In addition to the terrain simplification I planned to incorporate a quadtree to split the terrain up. As I was doing this , I suddenly remembed a paper I had read a good number of years back by Thatcher Ulrich on something he calls Chunked LOD. The basic premise is so simple it's brilliant. The purpose of the algorithm is to be able to render massive terrains that could not possibly be rendered on modern hardware. To do this, you take your massive terrain heightmap and subdivide using a quadtree (a recursive structure that divides a 2D field into 4 sub-area's until some condition is met). Each sub-level however may still result in too large chunks (quadtree nodes), so some kind of simplification must occur.

For the simplification I merely resample the heightmap grid using a bicubic filter I coded up a while back (which looks just as good as photoshop's). I also map the height resolutions to some pre-determined max (for sanity's sake). As an example, a 8092x8092 terrain is WAY too large to display on modern hardware in real-time (it would be in the millions of triangles). If I was to decompose the quadtree to the 4th level, I end up with chunks sized 4096, 2048, and 1024. All of those sizes are still pretty massive, but lets say 1024 was acceptable as a max. Now instead of 8092 for the base chunk, we get 1024. For the next 4 sub-chunks we _could_ half the parent chunk's resolution, but this would result in a uniform distribution of points (not giving us better detail as the tree subdivides). By substituting the max for this number, I still maintain something close to my max from before, but increase the fidelity of the terrain mesh. So each level (including base) becomes 1024, 1024, 1024, and 1024 (the original high resolution version). In this case the lower levels (0, 1, and 2) lose some visual fidelity, but the highest level (3) maintains all of the original detail. This is important since this is the level the viewer will view closest.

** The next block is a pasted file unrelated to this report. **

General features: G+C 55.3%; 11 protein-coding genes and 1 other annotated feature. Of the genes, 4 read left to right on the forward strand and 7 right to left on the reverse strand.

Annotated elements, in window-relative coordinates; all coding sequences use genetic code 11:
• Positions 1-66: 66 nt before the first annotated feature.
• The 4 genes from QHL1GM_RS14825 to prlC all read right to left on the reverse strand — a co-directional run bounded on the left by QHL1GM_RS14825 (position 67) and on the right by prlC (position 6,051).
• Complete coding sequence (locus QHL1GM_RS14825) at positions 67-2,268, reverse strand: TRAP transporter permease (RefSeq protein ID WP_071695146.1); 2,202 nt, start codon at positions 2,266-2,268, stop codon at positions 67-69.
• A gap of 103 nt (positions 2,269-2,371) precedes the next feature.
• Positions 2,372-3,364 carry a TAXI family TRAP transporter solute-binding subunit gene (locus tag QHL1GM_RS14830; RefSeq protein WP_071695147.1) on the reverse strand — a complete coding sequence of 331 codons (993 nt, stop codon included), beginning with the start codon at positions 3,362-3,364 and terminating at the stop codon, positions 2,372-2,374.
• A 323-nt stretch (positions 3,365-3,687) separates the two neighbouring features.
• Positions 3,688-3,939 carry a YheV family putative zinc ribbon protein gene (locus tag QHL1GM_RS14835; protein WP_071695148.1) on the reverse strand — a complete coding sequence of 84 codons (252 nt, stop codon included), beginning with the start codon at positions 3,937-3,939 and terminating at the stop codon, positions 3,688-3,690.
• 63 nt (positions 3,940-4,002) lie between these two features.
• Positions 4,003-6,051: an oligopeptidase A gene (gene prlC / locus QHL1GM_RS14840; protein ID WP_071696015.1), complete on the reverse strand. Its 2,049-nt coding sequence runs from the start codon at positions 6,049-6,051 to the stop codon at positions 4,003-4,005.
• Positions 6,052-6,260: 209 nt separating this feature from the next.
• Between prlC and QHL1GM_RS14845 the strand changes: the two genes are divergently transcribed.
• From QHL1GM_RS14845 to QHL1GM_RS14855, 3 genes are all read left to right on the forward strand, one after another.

Thats pretty much how my pre-processing algorithm works. In real-time I recursively render the tree and at each node, check to see if an LOD error metric for that chunk has been met. If not, I continue down the tree until there are no more nodes (leaf node) or we're at a tolerable error level.

The results so far are excellent, I'm very happy with it. The only problem so far is the seems at the edge's are still not acceptable even after implementing the terrain skirts like Ulrich mentions in his paper. I think this might have something to do with me not using enough levels so I'll hold off on trying to fix that further for now. The textures (dif/spec and normal map) are split in a similar fashion so I may be doing something wrong there as well to be causing the seems. The last thing I need to do is get terrain morphing working between levels to get rid of the unseemly pop when the LOD level is changed. I plan on doing something very similar to how I did the GPU vertex morphing for the Mona Sax facial animation demo. I'll have more on this later. Until then, here are some screenshots and a short video to demonstrate how it works!

One last thing! I tried to put into words what I thought of the movie 1408 which I finally got a chance to see last weekend as well as the Unreal Tournament 3 demo which I somehow found time to play. Unfortunately I just wasn't able to, so I leave you with this:

Phantom Hourglass on the other hand gets an A+.

l8r meeples!